The Holy Spirit is at work in the lives of people before, in and after their baptism. It is the same Spirit who revealed Jesus as the Son (Mark 1:10–11) and who empowered and united the disciples at Pentecost(Acts 2). God bestows upon all baptized persons the anointing and the promise of the Holy Spirit, marks them with a seal and implants in their hearts the first instalment of their inheritance as sons and daughters of God. The Holy Spirit nurtures the life of faith in their hearts until the final deliverance when they will enter into its full possession, to the praise of the glory of God (II Cor. 1:21—22; Eph. 1:13-14).
Incorporation into the Body of Christ
Administered in obedience to our Lord, baptism is a sign and seal of our common discipleship. Through baptism, Christians are brought into union with Christ, with each other and with the Church of every time and place. Our common baptism, which unites us to Christ in faith, is thus a basic bond of unity. We are one people and are called to confess and serve one Lord in each place and in all the world. The union with Christ which we share through baptism has important implications for Christian unity. “There is… one baptism, one God and Father of us all …” (Eph. 4:4—6).When baptismal unity is realized in one holy, catholic, apostolic Church, a genuine Christian witness can be made to the healing and reconciling love of God. Therefore, our one baptism into Christ constitutes a call to the churches to overcome their divisions and visibly manifest their fellowship.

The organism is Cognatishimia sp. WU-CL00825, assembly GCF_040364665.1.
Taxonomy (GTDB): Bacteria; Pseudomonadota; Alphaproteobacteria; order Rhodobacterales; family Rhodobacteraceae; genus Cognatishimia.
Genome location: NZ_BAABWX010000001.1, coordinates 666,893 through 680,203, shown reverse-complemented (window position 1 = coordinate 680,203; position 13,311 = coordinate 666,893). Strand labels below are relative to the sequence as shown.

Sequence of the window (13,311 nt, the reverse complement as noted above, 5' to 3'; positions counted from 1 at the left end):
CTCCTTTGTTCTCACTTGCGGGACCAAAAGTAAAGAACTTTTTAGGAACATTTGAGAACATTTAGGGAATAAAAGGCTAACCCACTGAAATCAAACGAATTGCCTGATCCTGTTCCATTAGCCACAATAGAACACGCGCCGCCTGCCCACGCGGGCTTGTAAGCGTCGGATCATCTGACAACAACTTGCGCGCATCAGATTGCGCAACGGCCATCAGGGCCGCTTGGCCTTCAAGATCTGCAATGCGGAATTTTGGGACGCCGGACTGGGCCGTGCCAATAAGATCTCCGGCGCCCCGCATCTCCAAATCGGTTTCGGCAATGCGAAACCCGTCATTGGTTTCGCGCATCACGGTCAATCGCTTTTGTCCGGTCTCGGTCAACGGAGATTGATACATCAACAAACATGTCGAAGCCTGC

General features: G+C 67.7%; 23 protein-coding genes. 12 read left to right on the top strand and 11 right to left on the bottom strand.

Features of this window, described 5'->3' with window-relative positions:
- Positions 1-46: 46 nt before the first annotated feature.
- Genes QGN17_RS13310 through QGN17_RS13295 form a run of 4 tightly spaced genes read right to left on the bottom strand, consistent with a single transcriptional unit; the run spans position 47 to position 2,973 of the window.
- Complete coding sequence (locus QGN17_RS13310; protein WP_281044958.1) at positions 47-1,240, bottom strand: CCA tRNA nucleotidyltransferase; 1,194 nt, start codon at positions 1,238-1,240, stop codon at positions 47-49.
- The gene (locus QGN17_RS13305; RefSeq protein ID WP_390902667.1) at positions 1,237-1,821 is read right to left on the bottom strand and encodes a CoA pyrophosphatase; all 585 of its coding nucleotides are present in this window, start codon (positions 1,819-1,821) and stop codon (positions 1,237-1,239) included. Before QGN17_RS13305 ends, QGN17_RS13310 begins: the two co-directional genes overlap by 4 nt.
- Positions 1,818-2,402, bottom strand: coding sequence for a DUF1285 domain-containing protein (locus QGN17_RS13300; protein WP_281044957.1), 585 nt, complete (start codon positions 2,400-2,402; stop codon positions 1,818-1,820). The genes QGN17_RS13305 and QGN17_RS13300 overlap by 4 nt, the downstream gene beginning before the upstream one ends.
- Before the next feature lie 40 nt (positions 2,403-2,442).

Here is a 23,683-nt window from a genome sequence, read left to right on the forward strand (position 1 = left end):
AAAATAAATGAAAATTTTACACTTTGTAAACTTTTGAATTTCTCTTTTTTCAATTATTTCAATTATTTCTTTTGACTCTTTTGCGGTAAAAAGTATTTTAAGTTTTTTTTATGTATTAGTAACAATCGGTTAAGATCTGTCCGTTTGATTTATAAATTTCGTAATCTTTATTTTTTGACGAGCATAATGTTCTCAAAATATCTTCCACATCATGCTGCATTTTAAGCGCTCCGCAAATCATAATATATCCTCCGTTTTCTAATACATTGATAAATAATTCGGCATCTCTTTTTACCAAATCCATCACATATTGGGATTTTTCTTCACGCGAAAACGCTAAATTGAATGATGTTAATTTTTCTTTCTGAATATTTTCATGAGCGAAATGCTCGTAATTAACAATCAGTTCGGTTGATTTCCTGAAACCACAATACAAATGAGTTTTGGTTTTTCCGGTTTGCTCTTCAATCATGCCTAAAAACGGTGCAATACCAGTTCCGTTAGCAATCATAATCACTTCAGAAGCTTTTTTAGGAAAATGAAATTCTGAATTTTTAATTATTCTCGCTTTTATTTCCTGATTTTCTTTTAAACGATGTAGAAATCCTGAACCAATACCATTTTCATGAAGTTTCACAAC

The Sign of the Kingdom
Baptism initiates the reality of the new life given in the midst of the present world. It gives participation in the community of the Holy Spirit. It is a sign of the Kingdom of God and of the life of the world to come. Through the gifts of faith, hope and love, baptism has a dynamic which embraces the whole of life, extends to all nations, and anticipates the day when every tongue will confess that Jesus Christ is Lord to the glory of God the Father.
BAPTISM AND FAITH